It takes two

What does it take to establish a healthy and beneficial supervision experience? In part, both parties must contribute by being flexible and practicing open and honest communication.

Suggestions for supervisees

Shop around to find the best fit. Look for a supervisor with whom you click, both professionally and personally. Alicia Simmons, a counselor intern working toward counselor licensure in Florida, found her supervisor, Stacey Brown (quoted in this article), by searching online and talking with friends from graduate school. She called and spoke with Brown before meeting her in person to test the waters of what would become a very positive supervision relationship. Simmons and Brown co-presented a session, “Intuitive Clinical Supervision: Creative Solutions for Helping New Counselors,” at the ACA 2018 Conference & Expo in Atlanta this past April.

“Look for someone who is going to walk beside you for … however long it takes,” says Simmons, a clinician and play therapist at an agency that serves children removed from their homes due to trauma or neglect. “Don’t be afraid to ask questions before you begin. You want to know you’re in the right fit. Don’t be afraid to try more than one supervisor. … Look for someone who is going to be flexible and work with you in the way you need to work. If you don’t know what that is, work with someone who will help you figure that out.”

Speak up. If you have a need that is not being met through the supervision experience, talk to your supervisor in a tactful but honest way. Doyle acknowledges that this can be a tall order because supervisors are seen as authority figures. At the same time, identifying any area where you might be struggling in the relationship will actually help your supervisor, he says. Counselors who provide supervision have so much to focus on — including client needs, scheduling, paperwork and so on — that they may not notice everything going on with their supervisees.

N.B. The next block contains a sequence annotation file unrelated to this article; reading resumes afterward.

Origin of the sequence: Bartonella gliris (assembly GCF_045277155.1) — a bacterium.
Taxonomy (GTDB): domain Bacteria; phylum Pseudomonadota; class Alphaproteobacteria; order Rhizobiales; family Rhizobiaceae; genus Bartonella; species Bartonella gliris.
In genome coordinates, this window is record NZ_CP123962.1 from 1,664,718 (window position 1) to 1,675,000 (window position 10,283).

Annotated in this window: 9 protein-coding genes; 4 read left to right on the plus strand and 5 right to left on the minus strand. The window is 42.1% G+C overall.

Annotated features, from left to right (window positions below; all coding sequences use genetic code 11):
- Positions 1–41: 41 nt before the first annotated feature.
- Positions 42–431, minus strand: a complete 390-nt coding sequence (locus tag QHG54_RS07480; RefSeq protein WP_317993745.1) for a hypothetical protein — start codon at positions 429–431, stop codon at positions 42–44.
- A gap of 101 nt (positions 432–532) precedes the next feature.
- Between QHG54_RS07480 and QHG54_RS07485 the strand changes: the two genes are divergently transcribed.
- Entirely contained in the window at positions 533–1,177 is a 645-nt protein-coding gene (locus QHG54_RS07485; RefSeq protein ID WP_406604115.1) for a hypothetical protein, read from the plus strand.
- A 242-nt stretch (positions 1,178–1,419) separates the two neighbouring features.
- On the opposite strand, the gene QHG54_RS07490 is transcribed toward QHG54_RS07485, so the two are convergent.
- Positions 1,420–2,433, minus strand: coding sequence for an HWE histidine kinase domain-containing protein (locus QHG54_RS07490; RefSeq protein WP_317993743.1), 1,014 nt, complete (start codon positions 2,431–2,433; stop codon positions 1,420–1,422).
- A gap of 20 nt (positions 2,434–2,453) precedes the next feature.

“Advocate for your needs [even though] that’s a lot to ask at the outset,” says Doyle, who will be starting a new job as assistant professor of mental health counseling at the University of Tennessee at Chattanooga this fall. “Speak up when you need support. Realize that the supervisor will rely on that. … When you come to see your supervisor as a safe person, you will really connect with them and [that will] make it easy to disclose your struggles.”

Respect the process. Keep in mind that your supervisor likely took on this extra responsibility because he or she wanted to “pay it forward” to the profession, Reiner says. Yes, supervisees have needs that should be met through the supervision experience, but at the same time, they must remember that a counselor’s first priority will always be client care.

“Step one is being appreciative that someone was willing to take you on as a supervisee and has trust in you that you will be able to serve clients well,” says Reiner, an ACA member. “Keep in mind that you are practicing under the license of someone else. If the [supervisee] does something really inappropriate, it can open the supervisor up to a lawsuit. They are taking on a personal risk as well as an additional workload. … Recognize that the supervisor is investing in the future of the profession and has no obligation to do that. Realize that they care about your future and the clients you are going to work with.”

Be authentic and drop preconceived expectations. Bring your true self into supervision. Don’t act one way with clients and another way with your supervisor. There should be “a thread of authenticity” throughout your work in supervision, Simmons says. “Counseling is basically holding up a mirror and showing somebody what’s there. Supervision I think ideally would be the same way.” Authenticity, both on the part of the supervisee and the supervisor, builds trust, she asserts.